"I'm trying to take advantage of every opportunity," Johnson said. "The big thing is I'm trying to get a feel for the wind. When the ball gets up into the wind, it shifts, so I'm trying to learn to pick up the ball off the foot."

Simmons hasn't had some of his top players in defensive backs Herana-Daze Jones and Ethan Kilmer and linebacker Rashad Jeanty, and notes how there has been a bit of a different view of injuries in this camp.

"If there is the smallest doubt a guy can't go, he doesn't go," Simmons said. "There's a difference between fighting through pain and nicks as opposed to potentially hurting it more and it gets worse.

"I don't want to go through what we went through at the beginning of last year. We're still going hard, but I'm trying to stay conscious of not wearing people out. They're cutting some back on offense and defense, too, but the amount of running they do for me is minute compared to what they do. They run (many) more plays than we do."



Right tackle Willie Anderson returned to work for Friday's lone practice in the afternoon, the last tough one before Monday's preseason opener.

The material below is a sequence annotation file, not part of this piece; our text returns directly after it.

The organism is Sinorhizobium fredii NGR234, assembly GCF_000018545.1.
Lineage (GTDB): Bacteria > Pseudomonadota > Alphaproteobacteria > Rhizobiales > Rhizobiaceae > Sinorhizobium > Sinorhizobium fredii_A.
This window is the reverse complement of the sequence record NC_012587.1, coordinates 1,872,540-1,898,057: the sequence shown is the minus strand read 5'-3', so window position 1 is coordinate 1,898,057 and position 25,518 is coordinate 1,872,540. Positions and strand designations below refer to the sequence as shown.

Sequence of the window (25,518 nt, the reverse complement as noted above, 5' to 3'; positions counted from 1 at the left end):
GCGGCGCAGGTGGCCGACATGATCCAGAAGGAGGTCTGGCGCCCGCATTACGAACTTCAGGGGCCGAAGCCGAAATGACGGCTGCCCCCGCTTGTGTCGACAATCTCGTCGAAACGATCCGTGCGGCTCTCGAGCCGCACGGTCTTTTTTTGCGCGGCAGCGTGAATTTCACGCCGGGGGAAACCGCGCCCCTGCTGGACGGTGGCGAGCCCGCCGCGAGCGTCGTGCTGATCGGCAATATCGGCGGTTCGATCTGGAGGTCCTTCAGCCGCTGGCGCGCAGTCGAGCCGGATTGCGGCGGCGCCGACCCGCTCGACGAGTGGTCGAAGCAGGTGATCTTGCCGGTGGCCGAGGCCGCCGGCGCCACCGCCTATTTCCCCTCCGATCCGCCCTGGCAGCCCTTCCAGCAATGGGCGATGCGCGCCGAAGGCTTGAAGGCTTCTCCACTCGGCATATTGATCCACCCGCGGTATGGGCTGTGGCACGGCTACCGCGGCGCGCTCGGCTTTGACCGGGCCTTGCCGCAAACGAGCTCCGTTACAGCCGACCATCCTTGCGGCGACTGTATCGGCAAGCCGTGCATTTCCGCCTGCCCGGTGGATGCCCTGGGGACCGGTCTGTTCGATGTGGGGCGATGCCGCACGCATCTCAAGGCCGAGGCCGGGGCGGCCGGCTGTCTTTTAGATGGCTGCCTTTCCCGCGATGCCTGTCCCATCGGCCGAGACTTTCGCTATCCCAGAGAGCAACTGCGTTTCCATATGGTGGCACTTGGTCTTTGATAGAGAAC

Rudi Johnson and T.J. Houshmandzadeh (hamstrings) are still out.


Former Pro Bowl safety David Fulcher was on hand because he gives his annual talk to the team Friday night in his role as uniform policeman. Points of emphasis this season are quarterbacks buttoning their chinstraps before they get to the line of scrimmage and pants coming to at least the knee.

He says Bengals quarterback Carson Palmer isn't a big chinstrap offender. Certainly not as bad as New England's Tom Brady, the guy he calls the worst in the league.

Fulcher is already in midseason form. He noted wide receiver Chad Johnson wearing an orange chin strap, which is OK in practice.

"He'd be in violation," said Fulcher, which is about as newsy as a Brett Favre plane flight.

"If he's not the most penalized guy in the league (for uniform violations)," Fulcher said, he's in the top three."


Johnson missed the last 40 minutes or so of practice when the trainers took off his cleat and iced down his ankle. After about 15 minutes he took off the ice and put the shoe back on and all indications are he'll be ready for Monday night.


Jeanty's undisclosed injury and Rivers' holdout have given the two free-agent backers from Arizona, Brandon Johnson and Darryl Blackstock, a lot of reps with the first team. Blackstock, playing in Jeanty's SAM backer spot, is putting his pass-rush skills to use on the line in some packages. There is some concern that Jeanty may not be able to play untl the final preseason game.